Quebec Court judge castigated by his peers, again

judge-claude-provostNearly a year after being castigated by the provincial magistrates’ council for overstepping his boundries by incarcerating a police officer for 45 minutes who ostensibly lacked respect, Quebec Court Judge Claude Provost was reprimanded again by his peers.

The Conseil de la Magistrature, whose mandate includes ensuring compliance with judicial ethics, reproached Judge Provost in a 33-page ruling for behaving as a prosecutor, asking questions in an aggressive tone more fitting of a cross-examination, and failing to be objective.

“He argued with the complainant. He made observations and comments that belittled the complainant. The latter could reasonably believe that the judge was biased before the proceedings were even completed. Any reasonable person who attended this trial could conclude that the judge did not act objectively,” said the five-member council in Couvrette c. Provost, 2009 CanLII 5419. The council concluded that Judge Provost breached s.5 (a judge should be, and be seen to be, impartial and objective) and s.8 (in public, the judge should act in a reserved, serene and courteous manner) of the Judicial code of ethics.

The complaint was lodged by Judes Couvrette, a Quebecer accused of criminal harassment towards his ex-wife between February 2006 and August 2006. Judge Provost presided over the trial on August 2007, and found him guilty. On February 2008, the judge sentenced Couvrette to jail for six month, less a day. Shortly after receiving his sentence, Couvrette lodged a formal complaint against Judge Provost over his conduct at his trial.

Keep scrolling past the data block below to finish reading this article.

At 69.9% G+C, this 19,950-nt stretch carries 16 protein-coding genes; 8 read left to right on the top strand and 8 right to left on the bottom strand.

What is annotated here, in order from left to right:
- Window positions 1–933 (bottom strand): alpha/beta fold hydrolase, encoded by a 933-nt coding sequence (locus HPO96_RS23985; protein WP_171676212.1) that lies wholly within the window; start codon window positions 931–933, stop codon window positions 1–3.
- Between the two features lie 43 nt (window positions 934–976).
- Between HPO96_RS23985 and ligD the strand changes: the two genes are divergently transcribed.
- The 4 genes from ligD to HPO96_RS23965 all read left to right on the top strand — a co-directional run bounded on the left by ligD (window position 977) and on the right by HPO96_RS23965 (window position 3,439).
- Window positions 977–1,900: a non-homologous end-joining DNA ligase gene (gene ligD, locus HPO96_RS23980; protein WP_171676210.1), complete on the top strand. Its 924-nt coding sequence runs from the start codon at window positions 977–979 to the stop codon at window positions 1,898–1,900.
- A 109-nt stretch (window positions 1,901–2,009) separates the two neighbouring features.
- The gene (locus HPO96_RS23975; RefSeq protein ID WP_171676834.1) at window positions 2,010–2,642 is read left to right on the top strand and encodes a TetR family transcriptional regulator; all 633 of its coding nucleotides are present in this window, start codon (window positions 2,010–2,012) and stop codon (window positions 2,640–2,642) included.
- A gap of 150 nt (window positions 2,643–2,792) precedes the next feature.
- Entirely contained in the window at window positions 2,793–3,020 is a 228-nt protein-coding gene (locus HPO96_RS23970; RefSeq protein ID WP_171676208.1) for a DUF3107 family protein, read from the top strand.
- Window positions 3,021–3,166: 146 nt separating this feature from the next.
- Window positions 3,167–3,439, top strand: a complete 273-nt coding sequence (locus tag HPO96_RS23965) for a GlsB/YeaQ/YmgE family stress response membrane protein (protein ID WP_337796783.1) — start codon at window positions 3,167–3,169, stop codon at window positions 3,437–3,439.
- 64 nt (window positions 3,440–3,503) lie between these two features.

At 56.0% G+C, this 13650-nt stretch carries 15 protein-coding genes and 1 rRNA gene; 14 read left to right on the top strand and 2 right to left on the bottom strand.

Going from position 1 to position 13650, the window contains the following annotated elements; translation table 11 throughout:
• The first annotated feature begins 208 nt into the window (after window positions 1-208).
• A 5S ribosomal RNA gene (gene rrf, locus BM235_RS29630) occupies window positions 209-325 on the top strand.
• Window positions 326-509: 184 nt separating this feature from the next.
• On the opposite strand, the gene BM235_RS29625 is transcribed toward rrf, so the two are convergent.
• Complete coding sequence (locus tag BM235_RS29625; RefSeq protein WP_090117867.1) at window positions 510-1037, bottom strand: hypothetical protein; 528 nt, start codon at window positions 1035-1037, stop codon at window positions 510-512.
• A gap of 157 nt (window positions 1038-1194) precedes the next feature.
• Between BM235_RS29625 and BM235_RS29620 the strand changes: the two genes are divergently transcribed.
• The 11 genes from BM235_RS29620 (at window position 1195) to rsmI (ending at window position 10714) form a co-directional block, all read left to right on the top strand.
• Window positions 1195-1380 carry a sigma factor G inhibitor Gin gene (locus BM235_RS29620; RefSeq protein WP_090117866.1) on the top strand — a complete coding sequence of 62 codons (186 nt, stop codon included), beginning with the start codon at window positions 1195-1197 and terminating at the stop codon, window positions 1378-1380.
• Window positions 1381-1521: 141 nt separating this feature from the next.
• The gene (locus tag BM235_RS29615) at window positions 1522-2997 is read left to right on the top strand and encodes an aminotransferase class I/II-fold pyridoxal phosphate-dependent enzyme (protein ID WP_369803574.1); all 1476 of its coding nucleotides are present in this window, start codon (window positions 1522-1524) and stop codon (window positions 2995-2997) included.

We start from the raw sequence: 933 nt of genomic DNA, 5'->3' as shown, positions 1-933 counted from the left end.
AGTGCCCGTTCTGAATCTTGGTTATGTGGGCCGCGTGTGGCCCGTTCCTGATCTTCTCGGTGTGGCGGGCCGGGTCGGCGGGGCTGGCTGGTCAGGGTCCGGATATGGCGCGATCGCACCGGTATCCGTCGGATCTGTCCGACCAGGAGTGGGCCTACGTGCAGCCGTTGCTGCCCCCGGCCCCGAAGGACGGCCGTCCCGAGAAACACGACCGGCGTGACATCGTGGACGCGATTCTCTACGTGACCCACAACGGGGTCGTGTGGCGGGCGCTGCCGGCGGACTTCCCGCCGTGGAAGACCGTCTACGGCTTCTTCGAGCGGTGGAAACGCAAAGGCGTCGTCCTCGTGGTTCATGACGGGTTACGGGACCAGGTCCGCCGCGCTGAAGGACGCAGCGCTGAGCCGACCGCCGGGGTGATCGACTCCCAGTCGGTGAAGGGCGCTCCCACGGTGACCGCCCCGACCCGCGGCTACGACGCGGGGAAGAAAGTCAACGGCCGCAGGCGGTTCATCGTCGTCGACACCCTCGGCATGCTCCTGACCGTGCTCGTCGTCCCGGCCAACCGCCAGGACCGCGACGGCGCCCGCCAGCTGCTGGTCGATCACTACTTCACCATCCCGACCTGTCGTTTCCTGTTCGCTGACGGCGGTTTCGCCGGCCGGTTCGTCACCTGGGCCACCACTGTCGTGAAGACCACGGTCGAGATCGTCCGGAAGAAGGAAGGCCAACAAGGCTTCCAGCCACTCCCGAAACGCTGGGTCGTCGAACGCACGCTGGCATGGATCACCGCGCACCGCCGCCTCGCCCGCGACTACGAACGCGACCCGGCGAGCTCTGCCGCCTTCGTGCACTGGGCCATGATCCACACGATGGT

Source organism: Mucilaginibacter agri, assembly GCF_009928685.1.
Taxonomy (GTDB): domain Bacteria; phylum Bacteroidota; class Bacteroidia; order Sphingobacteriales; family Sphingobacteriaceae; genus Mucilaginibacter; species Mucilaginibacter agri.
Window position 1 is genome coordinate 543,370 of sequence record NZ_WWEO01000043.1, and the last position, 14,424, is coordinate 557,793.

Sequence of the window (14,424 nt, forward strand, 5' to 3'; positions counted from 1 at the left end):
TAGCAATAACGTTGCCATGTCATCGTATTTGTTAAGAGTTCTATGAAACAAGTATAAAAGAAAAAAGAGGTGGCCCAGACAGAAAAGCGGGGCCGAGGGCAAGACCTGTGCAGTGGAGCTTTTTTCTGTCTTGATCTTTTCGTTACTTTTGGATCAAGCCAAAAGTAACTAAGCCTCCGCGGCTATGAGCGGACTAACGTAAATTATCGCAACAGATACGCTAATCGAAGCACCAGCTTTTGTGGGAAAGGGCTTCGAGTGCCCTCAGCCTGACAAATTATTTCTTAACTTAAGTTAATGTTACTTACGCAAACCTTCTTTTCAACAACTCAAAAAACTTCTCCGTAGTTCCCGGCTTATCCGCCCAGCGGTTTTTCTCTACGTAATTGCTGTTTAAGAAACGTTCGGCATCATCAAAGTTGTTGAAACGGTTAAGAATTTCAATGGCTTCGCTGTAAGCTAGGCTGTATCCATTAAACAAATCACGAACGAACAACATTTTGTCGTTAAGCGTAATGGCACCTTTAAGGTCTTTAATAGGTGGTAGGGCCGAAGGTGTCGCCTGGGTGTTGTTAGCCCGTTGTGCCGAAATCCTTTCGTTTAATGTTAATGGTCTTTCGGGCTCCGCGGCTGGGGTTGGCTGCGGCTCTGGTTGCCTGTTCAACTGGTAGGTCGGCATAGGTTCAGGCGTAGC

The magistrates’ council noted that Judge Provost’s conduct has not been above reproach. On April 2008, the council  chastized Judge Provost, who has been sitting on the bench since April 1994, after a complaint lodged by police officer Roland Plante in a matter that is now before Quebec Superior Court. Last August, the the Quebec Court of Appeal overturned a ruling by Judge Provost and ordered a new trial after determining that the judge “played an active role” in the questioning of witnesses and made inappropriate comments that brought into question the objectivity of the judge.

About Luis Millán 348 Articles
I am a law and business journalist. I write for Canadian Lawyer, the National, a magazine published by the Canadian Bar Association, and The Lawyers Weekly, an independent legal Canadian publication. This blog is in no way affiliated with any of these publications.

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